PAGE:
We will never be sure whether it was Najib’s strategic brilliance or Anwar’s blunders that resulted in the final result.
The defeat for PAS in Terengganu in 2004 and the recent return of Kedah to Barisan Nasional (BN) indicate that voters won’t accept incompetence by any PR government, although they may not apply the same standard to BN. The Kedah win, led by former Prime Minister Tun Dr Mahathir Mohamad’s son, Datuk Seri Mukhriz Mahathir, will be difficult to reverse in the next election.
Sabah Politics badly handled by PKR
PR, particularly PKR, has made a major blunder in Sabah. PKR wants to run candidates under its own banner rather than work with the existing opposition forces in the state, leading to a number of three-cornered fights.
As a result, the opposition is divided into a number of groups, which played straight into the hands of UMNO strong man and Chief Minister Datuk Seri Musa Aman, allowing UMNO to dominate the state’s political landscape.
This cost the opposition forces four federal and eight state assembly seats. In addition, PKR itself seems to be disintegrating in the state where between eight and 12 leaders have quit the party over the last few days.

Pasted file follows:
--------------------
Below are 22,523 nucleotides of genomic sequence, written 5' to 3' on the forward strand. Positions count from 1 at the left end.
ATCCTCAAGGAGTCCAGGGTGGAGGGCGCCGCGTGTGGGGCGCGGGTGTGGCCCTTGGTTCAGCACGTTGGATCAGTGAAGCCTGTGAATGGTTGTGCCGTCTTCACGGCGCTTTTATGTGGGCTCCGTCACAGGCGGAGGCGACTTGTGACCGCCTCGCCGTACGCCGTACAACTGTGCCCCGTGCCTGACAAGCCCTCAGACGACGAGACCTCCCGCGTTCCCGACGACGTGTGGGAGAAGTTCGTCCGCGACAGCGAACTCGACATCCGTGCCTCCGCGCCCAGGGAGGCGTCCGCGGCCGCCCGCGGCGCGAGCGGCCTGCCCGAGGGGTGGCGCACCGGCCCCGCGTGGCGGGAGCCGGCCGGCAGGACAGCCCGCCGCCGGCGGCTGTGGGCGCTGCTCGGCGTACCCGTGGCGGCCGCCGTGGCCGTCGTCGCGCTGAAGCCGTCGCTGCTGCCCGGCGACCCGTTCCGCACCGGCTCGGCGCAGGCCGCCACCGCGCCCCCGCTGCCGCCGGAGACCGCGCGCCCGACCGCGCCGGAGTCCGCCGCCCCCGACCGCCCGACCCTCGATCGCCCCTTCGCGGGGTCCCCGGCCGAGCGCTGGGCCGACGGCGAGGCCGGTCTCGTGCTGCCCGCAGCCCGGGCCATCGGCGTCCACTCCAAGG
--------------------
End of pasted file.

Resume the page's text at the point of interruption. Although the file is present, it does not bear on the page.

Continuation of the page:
Sarawak: Taib Mahmud’s Bastion
Although DAP has made inroads into the towns of Sarawak, the rural regions of the state remain the bastion of Tan Sri Taib Mahmud’s Parti Pesaka Bumiputera Besatu (PBB)-dominated government. PR appears to have grossly underestimated the political mastery and respect Taib carries in the rural heartlands of Sarawak.
Taib has the qualities of a leader, rather than the administrative mould of many other national leaders, making him a strong adversary. It’s not the work of PR that has made small inroads into PBB support, but rather the work of Radio Free Sarawak and other independent local activists.
In Sabah and Sarawak, it is difficult to see where PR can make future gains unless it can change its understanding of the political dynamics of both states. From the people’s perspective, this maybe even more difficult as PAS, PKR and DAP are considered by many as “peninsula-centric”, as DAP supremo Lim Kit Siang said in a recent blog posting.
Sabah and Sarawak are mathematically critical in deciding which side of politics forms the federal government.In the last election campaign, PR focused on preaching to the converted. This didn’t win new voters. The inroads into Johor were good for PR, but city campaigns with perhaps the exception of Anwar’s daughter, Nurul Izzah Anwar in Lembah Pantai where she was challenged by the then UMNO Federal Territories minister Datuk Seri Raja Nong Chik Zainal Abidin were wasted efforts.